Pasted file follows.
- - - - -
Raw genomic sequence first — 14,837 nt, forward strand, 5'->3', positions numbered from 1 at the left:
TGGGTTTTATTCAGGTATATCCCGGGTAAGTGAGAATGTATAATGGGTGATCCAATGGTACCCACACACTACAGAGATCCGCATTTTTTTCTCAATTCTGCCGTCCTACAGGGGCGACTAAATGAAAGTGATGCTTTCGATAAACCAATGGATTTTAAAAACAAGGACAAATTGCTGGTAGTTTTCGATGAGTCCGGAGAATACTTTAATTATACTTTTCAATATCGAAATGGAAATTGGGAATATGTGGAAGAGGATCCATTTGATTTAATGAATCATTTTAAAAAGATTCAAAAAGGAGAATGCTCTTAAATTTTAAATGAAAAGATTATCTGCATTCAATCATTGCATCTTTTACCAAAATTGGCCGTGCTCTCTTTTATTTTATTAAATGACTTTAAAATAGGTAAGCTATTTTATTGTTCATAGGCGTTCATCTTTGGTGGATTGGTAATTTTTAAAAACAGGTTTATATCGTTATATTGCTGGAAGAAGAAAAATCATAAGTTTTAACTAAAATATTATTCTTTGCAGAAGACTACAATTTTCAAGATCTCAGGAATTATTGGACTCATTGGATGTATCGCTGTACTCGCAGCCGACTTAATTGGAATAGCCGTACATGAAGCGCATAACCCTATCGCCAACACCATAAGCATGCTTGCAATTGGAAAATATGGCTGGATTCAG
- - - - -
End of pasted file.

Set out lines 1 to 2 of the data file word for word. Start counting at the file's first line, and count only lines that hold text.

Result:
Raw genomic sequence first — 14,837 nt, forward strand, 5'->3', positions numbered from 1 at the left:
TGGGTTTTATTCAGGTATATCCCGGGTAAGTGAGAATGTATAATGGGTGATCCAATGGTACCCACACACTACAGAGATCCGCATTTTTTTCTCAATTCTGCCGTCCTACAGGGGCGACTAAATGAAAGTGATGCTTTCGATAAACCAATGGATTTTAAAAACAAGGACAAATTGCTGGTAGTTTTCGATGAGTCCGGAGAATACTTTAATTATACTTTTCAATATCGAAATGGAAATTGGGAATATGTGGAAGAGGATCCATTTGATTTAATGAATCATTTTAAAAAGATTCAAAAAGGAGAATGCTCTTAAATTTTAAATGAAAAGATTATCTGCATTCAATCATTGCATCTTTTACCAAAATTGGCCGTGCTCTCTTTTATTTTATTAAATGACTTTAAAATAGGTAAGCTATTTTATTGTTCATAGGCGTTCATCTTTGGTGGATTGGTAATTTTTAAAAACAGGTTTATATCGTTATATTGCTGGAAGAAGAAAAATCATAAGTTTTAACTAAAATATTATTCTTTGCAGAAGACTACAATTTTCAAGATCTCAGGAATTATTGGACTCATTGGATGTATCGCTGTACTCGCAGCCGACTTAATTGGAATAGCCGTACATGAAGCGCATAACCCTATCGCCAACACCATAAGCATGCTTGCAATTGGAAAATATGGCTGGATTCAG